By Joe Concha || Opinion Contrubuter/The Hill
It was the eve of Chicago’s mayoral election in late February. Incumbent Mayor Lori Lightfoot, who had captured nearly 74 percent of the vote just four years earlier, was in serious trouble in her reelection bid, primarily due to out-of-control crime in the Windy City. Four candidates, including Lightfoot, were making a last-ditch effort to win over voters.
Of the four, Paul Vallas was seen as the most moderate in positioning himself as the tough-on-crime candidate. But a video tweeted by an account called Chicago Lakefront News appeared to show Vallas saying, “In my day” a police officer could kill as many as 17-18 civilians and “no one would bat an eye.”
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“This ‘Defund the Police’ rhetoric is going to cause unrest and lawlessness in the city of Chicago,” Vallas appears to add. “We need to stop defunding the police and start refunding them.” The tweet quickly went viral.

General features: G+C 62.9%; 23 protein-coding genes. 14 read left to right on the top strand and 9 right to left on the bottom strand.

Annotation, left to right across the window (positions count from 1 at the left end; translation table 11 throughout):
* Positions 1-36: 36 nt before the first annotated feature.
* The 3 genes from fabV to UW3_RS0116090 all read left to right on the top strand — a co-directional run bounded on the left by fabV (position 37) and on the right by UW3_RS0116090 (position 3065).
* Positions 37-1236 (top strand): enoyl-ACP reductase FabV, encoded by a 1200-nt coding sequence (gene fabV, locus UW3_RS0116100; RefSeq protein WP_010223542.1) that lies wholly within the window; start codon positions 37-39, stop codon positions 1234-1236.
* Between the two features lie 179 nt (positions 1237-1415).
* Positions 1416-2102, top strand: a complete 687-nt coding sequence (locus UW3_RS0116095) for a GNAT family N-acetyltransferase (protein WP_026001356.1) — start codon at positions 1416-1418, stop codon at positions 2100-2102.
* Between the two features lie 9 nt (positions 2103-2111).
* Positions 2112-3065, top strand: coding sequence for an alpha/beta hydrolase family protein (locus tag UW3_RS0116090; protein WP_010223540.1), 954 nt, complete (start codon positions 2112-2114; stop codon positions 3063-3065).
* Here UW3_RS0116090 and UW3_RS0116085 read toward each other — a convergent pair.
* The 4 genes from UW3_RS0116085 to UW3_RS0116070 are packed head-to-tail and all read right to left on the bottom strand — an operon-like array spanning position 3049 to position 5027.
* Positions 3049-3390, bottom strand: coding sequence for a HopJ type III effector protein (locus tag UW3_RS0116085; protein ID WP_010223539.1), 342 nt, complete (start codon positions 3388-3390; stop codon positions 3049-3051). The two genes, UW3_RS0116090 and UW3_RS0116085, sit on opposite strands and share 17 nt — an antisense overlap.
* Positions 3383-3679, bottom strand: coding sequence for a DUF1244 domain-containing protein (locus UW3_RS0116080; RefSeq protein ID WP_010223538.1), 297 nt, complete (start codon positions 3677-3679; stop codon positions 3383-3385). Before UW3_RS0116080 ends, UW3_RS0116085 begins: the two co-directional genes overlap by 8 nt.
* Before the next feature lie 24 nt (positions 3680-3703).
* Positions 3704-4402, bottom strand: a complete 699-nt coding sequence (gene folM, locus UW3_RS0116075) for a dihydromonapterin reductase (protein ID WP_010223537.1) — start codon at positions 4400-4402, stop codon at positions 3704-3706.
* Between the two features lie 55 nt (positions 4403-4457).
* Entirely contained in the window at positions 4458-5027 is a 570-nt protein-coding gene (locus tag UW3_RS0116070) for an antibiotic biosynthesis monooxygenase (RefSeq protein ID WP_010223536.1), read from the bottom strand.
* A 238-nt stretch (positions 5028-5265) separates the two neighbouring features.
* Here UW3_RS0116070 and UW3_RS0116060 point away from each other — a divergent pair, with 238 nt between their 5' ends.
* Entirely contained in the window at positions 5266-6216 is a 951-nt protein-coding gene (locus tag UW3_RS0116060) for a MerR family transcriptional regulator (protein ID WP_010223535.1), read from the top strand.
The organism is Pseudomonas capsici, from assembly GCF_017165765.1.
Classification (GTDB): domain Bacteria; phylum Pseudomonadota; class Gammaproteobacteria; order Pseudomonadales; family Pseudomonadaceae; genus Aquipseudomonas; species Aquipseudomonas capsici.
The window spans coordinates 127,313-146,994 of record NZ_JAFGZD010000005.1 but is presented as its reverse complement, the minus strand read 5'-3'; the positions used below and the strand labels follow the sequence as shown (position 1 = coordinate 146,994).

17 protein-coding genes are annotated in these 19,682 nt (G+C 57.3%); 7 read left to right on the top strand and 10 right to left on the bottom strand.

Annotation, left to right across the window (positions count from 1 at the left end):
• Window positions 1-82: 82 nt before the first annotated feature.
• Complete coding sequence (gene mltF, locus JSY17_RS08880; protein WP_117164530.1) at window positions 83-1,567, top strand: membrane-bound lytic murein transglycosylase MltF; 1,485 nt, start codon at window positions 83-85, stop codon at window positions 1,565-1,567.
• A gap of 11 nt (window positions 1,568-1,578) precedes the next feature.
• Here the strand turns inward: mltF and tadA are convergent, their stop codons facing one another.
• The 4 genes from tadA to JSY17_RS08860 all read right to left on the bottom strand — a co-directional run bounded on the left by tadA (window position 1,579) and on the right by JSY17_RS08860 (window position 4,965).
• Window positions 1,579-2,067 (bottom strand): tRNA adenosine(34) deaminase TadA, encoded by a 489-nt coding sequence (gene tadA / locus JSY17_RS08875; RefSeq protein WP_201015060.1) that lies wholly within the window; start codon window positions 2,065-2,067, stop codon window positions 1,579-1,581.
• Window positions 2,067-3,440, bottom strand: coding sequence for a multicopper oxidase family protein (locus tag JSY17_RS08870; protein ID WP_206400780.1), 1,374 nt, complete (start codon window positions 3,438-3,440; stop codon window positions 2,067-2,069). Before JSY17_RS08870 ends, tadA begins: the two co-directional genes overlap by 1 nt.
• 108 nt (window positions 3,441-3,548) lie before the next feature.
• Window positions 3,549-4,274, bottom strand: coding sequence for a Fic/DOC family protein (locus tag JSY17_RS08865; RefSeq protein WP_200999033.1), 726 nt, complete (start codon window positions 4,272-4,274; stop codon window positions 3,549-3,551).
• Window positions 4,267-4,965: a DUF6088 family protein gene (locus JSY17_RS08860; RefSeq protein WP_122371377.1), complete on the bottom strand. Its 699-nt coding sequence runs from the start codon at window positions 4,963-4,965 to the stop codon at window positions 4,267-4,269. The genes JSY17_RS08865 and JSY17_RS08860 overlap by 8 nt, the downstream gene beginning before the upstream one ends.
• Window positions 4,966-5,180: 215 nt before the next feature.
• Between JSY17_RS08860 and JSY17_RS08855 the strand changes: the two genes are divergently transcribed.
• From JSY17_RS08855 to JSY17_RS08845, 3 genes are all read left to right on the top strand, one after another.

The video looked authentic. The voice sounded just like Vallas’s, which no doubt is why it was shared by thousands of people.
The Chicago Lakefront News account was deleted the next day, but the damage had been done. Vallas went on to lose the election to Brandon Johnson, a progressive who once advocated defunding the police.
The viral deepfake audio of Vallas may be a preview of things to come in the 2024 elections. And it will be a huge test for media organizations, many of which prize virality over verification when it comes to their treatment of hot news stories of dubious origin.
Earlier this month, we got a preview of another deepfake, this one involving Republican frontrunner Donald Trump. An image was created of him appearing to fall down while being arrested ahead of his arraignment in Manhattan. The image was created by Eliot Higgins, the founder of the open-source investigative outlet Bellingcat.
“I was just mucking about,” Higgins later told The Washington Post. “I thought maybe five people would retweet it.”